The Secret to Finding New Teas You Love
For a tea lover, the most important thing (we hope) is how good a tea will taste. The trouble is, there are so many teas to choose from that it can be difficult to know where to look to find a new tea you will really enjoy.
As tea type (green, black, white etc) is the most basic indicator of taste, deciding which type you fancy is the best place to start when choosing a tea to drink or buy. So here we are going to cover very essentially how the six types taste.
Why are there six different tea types?
The answer is simple: there are six main ways to process tea and these methods create six main characteristics of taste. Remember, we are being top line here – there are big nuances of flavour within each type.
Very essentially, tea processing is the picking, withering, rolling, heating and drying of the leaves – the order and extent to which these are done, determines the tea type.
So, what are the six main tastes of Green, Yellow, White, Oolong, Black and Puerh tea (not to mention scented tea)?
1) Green Tea
Green tea tastes grassy, vegetal and fresh; it encapsulates some of the freshness we know from spring vegetables. It is like this because very quickly after the leaves are picked, heat is used to lock or “fix” the leaves in their green state. The leaves will be withered before this heating to help develops aromas. The major sub categories of green tea are fired (like Chinese greens) and steamed (like Japanese greens) with the former being sweeter, slightly warmer and sometimes even nutty, and the latter being more vegetal, thicker and more ‘green’.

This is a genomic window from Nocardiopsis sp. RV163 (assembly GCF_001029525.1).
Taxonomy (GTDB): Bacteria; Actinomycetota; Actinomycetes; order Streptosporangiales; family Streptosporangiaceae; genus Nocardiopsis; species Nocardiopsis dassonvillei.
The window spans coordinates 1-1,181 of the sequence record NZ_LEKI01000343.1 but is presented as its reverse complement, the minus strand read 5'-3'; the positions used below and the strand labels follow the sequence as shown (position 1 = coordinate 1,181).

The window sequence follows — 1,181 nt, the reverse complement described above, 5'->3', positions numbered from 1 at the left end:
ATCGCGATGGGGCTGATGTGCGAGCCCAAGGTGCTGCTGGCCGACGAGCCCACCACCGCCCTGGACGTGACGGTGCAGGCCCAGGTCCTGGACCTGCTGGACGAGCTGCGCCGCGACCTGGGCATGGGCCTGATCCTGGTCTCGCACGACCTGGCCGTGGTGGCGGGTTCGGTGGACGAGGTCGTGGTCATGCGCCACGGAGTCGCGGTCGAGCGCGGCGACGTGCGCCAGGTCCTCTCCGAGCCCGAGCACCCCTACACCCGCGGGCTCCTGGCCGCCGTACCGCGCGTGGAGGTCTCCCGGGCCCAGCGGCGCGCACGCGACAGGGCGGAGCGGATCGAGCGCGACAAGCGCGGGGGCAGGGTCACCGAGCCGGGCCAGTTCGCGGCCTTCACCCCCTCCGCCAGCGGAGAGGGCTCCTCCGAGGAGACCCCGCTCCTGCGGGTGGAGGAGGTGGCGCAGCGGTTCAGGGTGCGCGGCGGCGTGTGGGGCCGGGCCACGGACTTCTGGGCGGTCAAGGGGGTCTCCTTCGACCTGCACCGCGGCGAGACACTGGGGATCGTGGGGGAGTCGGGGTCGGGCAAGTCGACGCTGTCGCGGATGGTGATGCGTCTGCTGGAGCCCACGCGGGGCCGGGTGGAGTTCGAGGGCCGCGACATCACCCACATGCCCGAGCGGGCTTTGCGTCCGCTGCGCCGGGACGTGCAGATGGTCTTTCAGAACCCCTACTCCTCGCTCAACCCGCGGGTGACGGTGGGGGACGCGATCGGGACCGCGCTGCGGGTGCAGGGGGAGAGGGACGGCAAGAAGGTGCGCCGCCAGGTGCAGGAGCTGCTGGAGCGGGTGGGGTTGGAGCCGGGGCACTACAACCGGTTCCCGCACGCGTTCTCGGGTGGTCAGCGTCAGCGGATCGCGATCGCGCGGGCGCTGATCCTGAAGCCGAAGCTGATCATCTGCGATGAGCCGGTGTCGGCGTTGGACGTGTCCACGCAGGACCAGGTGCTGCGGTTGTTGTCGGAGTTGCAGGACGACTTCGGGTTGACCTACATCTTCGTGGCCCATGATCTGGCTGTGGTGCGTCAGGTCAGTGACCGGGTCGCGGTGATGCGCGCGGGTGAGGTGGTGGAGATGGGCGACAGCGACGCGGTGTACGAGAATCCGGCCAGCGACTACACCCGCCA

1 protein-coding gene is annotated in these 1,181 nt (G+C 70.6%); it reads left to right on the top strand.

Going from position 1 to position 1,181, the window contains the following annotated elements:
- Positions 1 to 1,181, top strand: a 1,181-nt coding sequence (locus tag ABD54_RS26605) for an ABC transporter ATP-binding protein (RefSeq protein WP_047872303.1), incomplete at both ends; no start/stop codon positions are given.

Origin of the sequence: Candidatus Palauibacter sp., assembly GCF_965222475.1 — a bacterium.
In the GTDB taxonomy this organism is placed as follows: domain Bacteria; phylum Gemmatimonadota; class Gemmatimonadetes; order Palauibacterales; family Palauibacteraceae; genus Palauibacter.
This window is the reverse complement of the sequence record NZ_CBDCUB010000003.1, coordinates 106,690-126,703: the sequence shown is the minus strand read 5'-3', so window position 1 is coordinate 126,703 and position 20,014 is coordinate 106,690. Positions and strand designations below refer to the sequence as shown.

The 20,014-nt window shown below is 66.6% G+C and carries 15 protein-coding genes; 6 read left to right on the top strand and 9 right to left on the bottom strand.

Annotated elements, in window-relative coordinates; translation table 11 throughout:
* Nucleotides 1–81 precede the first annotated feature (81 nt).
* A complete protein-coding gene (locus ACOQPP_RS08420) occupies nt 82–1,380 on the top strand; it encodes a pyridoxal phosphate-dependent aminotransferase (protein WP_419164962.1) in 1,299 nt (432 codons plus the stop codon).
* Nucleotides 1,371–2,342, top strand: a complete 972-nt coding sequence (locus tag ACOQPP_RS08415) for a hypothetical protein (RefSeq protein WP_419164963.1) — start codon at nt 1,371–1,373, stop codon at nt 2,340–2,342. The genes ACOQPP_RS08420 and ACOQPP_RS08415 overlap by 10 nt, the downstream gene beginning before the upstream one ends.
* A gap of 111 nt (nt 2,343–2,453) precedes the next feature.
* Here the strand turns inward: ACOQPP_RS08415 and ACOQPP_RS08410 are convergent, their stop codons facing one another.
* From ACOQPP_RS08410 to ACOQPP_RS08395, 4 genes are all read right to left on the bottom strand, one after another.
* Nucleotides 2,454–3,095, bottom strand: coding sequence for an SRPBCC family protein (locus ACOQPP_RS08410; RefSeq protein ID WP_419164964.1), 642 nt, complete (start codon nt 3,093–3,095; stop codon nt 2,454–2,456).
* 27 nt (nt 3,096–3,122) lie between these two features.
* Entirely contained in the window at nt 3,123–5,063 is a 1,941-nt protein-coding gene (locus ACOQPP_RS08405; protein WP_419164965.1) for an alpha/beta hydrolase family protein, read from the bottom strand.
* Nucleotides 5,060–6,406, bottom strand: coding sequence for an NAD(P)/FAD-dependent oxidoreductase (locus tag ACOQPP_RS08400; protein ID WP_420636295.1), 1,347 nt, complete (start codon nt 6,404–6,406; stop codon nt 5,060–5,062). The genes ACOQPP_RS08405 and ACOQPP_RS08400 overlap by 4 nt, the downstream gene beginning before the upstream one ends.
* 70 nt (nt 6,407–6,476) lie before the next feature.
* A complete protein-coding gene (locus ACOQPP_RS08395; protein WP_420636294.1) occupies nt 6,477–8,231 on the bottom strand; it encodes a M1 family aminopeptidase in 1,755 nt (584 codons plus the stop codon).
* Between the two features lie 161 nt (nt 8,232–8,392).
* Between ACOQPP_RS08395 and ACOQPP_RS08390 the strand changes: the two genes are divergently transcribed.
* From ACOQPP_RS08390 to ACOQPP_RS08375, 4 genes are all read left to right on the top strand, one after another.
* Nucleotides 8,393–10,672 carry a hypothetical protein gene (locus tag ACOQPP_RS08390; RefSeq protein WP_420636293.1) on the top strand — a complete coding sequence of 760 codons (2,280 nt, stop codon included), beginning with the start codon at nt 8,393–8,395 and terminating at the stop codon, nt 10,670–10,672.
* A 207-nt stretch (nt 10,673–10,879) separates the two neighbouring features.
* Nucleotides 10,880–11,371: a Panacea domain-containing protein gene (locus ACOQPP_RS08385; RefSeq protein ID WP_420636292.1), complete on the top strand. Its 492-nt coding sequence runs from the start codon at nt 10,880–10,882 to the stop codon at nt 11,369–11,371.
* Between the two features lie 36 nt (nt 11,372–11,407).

2) White Tea
White tea tastes delicate, sweet and light and should be very smooth. It taste’s like this because of the vanities of tea bush used and because the production is very simple – the leaves and/or buds are picked and left to wither and dry very slowly. There’s no rolling and there shouldn’t be any firing. The skill lies in not bruising the leaves and buds during the picking so that there is only minimal oxidation; and in the slow drying process, the gentle aromas and sweetness develops. A very well-known style of white tea is Silver Needle which is only the very young buds – it is lighter and more delicate than a tea that also contains leaves.
3) Yellow Tea
Yellow tea could be said to taste like a mellowed version of green tea. If you want the lightness of green tea but don’t want the grassy flavours, you might like this type. It is made in the same way as green tea, except that after the firing, the leaves are kept warm for a long time. This gentle ‘keep-warm’ stage, removes some of vegetal flavours and helps it develop mellower, slightly riper flavours (think of ripe vs unripe fruit). Yellow tea is a rare category and there are only a few traditional examples – some famous ones include Jun Shan Yin Zhen, Mogan Huangya and Huoshan Huangya.
4) Oolong Tea
Oolong tea has incredible depth of flavour and a wide variety of sub-types – its an incredible rewarding category with very broad appeal. It has some of the freshness of green tea and some of the depth and complexity of black tea. You’ve got to explore it if you haven’t already.